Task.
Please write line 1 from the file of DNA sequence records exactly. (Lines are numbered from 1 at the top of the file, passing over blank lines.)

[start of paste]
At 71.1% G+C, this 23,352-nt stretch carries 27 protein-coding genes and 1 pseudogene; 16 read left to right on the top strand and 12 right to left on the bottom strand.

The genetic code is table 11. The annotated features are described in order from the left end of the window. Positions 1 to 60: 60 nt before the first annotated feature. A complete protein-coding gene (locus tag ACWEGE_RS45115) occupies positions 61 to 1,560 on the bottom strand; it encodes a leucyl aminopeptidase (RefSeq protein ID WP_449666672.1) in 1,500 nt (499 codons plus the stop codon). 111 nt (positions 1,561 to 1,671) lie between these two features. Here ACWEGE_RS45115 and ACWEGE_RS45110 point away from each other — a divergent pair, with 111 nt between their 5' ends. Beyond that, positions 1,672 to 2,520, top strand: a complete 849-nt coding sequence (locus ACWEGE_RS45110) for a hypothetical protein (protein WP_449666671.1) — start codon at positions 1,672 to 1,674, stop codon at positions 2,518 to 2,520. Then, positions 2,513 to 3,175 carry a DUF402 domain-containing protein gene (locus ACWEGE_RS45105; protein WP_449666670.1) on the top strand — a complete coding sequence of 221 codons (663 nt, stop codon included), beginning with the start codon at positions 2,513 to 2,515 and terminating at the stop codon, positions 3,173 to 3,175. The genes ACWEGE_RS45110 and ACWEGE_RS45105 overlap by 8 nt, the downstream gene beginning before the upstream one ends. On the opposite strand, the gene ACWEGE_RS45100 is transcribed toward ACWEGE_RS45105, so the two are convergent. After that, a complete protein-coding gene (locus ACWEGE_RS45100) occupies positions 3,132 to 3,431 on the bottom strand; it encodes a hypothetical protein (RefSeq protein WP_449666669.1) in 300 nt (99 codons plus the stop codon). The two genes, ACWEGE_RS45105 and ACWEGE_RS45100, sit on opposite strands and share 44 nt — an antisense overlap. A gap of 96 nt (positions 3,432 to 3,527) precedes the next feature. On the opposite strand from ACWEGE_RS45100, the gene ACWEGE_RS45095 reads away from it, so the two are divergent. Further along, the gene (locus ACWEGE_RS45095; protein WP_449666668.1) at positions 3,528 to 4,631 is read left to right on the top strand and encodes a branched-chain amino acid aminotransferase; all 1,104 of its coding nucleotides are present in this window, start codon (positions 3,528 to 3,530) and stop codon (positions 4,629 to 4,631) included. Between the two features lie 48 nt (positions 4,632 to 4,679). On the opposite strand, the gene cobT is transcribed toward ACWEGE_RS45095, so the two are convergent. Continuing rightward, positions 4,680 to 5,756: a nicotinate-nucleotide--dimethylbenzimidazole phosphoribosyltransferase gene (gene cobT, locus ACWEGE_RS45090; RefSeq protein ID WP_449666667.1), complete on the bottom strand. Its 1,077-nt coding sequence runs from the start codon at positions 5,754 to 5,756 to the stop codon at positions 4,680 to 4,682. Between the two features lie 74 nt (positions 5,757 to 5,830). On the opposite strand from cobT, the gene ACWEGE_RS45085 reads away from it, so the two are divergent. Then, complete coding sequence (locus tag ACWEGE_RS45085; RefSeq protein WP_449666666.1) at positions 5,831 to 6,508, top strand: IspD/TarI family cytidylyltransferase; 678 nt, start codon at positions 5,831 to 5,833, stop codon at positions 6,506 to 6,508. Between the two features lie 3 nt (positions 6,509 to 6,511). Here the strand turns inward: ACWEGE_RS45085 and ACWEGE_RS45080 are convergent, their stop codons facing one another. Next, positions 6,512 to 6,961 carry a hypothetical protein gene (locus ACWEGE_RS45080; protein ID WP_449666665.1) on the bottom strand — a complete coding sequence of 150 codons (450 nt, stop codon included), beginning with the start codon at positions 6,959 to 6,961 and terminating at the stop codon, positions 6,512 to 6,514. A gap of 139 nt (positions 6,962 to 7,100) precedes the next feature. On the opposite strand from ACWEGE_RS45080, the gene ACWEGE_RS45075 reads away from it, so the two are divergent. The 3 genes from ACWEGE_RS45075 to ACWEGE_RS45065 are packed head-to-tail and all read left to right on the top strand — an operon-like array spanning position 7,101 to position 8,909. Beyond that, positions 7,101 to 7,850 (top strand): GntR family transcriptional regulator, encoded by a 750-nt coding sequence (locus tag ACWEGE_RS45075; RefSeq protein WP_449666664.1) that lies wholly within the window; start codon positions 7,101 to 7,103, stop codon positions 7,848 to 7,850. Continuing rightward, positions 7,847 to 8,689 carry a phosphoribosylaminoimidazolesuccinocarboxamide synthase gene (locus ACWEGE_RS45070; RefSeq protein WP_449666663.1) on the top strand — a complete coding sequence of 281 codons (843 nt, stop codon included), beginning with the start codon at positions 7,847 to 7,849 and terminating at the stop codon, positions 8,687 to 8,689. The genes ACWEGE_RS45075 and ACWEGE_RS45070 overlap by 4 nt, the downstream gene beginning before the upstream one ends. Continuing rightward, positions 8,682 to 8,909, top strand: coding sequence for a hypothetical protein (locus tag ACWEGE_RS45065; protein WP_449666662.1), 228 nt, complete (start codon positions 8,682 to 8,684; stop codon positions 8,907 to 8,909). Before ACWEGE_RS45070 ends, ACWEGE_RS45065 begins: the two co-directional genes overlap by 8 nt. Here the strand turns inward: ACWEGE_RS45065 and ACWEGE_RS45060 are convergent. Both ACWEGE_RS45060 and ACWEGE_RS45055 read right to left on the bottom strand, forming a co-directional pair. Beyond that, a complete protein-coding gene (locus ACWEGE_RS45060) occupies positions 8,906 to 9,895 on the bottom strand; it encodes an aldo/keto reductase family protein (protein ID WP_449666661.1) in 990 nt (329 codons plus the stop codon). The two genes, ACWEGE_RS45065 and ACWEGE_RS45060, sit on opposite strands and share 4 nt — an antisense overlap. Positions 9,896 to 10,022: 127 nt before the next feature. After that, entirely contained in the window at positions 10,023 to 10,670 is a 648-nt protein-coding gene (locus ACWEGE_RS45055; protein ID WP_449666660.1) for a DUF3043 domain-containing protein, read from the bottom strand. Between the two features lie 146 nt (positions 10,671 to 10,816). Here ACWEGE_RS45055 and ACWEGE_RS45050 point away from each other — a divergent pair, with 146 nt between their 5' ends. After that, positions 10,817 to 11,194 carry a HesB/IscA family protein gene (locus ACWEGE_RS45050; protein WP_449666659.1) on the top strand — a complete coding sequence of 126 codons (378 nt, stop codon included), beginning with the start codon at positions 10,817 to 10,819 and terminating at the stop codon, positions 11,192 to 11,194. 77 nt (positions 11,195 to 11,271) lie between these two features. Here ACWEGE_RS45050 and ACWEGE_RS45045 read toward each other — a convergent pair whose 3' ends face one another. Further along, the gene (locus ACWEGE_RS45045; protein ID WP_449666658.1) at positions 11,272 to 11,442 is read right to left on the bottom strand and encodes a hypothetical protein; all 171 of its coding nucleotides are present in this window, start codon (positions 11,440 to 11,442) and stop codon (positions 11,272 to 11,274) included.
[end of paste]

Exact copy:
At 71.1% G+C, this 23,352-nt stretch carries 27 protein-coding genes and 1 pseudogene; 16 read left to right on the top strand and 12 right to left on the bottom strand.